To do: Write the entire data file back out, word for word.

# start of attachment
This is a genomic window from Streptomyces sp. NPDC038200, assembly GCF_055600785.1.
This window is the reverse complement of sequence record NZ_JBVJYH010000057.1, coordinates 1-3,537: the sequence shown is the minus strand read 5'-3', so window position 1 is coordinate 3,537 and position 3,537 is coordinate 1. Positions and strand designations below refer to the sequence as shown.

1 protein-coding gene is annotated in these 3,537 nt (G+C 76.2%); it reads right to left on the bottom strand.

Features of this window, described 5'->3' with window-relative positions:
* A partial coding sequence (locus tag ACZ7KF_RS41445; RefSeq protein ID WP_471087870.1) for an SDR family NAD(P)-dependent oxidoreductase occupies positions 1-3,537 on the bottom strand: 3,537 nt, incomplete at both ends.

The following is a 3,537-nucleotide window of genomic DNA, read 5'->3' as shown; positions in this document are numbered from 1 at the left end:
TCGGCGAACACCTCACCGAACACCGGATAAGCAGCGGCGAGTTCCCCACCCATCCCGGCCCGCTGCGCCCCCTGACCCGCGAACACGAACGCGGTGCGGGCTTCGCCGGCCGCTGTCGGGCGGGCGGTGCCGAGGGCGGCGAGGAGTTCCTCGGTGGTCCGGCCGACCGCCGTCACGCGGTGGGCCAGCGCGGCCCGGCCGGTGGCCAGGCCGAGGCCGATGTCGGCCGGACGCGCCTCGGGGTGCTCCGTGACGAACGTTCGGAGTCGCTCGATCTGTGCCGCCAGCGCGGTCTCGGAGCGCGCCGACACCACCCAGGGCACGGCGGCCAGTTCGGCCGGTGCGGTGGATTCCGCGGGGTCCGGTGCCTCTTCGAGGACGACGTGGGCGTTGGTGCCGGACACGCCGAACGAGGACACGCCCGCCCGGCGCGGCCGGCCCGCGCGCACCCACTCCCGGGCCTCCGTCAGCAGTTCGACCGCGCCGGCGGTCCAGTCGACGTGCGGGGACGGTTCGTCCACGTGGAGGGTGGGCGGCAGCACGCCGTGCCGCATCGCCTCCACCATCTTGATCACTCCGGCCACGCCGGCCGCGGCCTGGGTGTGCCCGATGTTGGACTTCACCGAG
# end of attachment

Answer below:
This is a genomic window from Streptomyces sp. NPDC038200, assembly GCF_055600785.1.
This window is the reverse complement of sequence record NZ_JBVJYH010000057.1, coordinates 1-3,537: the sequence shown is the minus strand read 5'-3', so window position 1 is coordinate 3,537 and position 3,537 is coordinate 1. Positions and strand designations below refer to the sequence as shown.

1 protein-coding gene is annotated in these 3,537 nt (G+C 76.2%); it reads right to left on the bottom strand.

Features of this window, described 5'->3' with window-relative positions:
* A partial coding sequence (locus tag ACZ7KF_RS41445; RefSeq protein ID WP_471087870.1) for an SDR family NAD(P)-dependent oxidoreductase occupies positions 1-3,537 on the bottom strand: 3,537 nt, incomplete at both ends.

The following is a 3,537-nucleotide window of genomic DNA, read 5'->3' as shown; positions in this document are numbered from 1 at the left end:
TCGGCGAACACCTCACCGAACACCGGATAAGCAGCGGCGAGTTCCCCACCCATCCCGGCCCGCTGCGCCCCCTGACCCGCGAACACGAACGCGGTGCGGGCTTCGCCGGCCGCTGTCGGGCGGGCGGTGCCGAGGGCGGCGAGGAGTTCCTCGGTGGTCCGGCCGACCGCCGTCACGCGGTGGGCCAGCGCGGCCCGGCCGGTGGCCAGGCCGAGGCCGATGTCGGCCGGACGCGCCTCGGGGTGCTCCGTGACGAACGTTCGGAGTCGCTCGATCTGTGCCGCCAGCGCGGTCTCGGAGCGCGCCGACACCACCCAGGGCACGGCGGCCAGTTCGGCCGGTGCGGTGGATTCCGCGGGGTCCGGTGCCTCTTCGAGGACGACGTGGGCGTTGGTGCCGGACACGCCGAACGAGGACACGCCCGCCCGGCGCGGCCGGCCCGCGCGCACCCACTCCCGGGCCTCCGTCAGCAGTTCGACCGCGCCGGCGGTCCAGTCGACGTGCGGGGACGGTTCGTCCACGTGGAGGGTGGGCGGCAGCACGCCGTGCCGCATCGCCTCCACCATCTTGATCACTCCGGCCACGCCGGCCGCGGCCTGGGTGTGCCCGATGTTGGACTTCACCGAG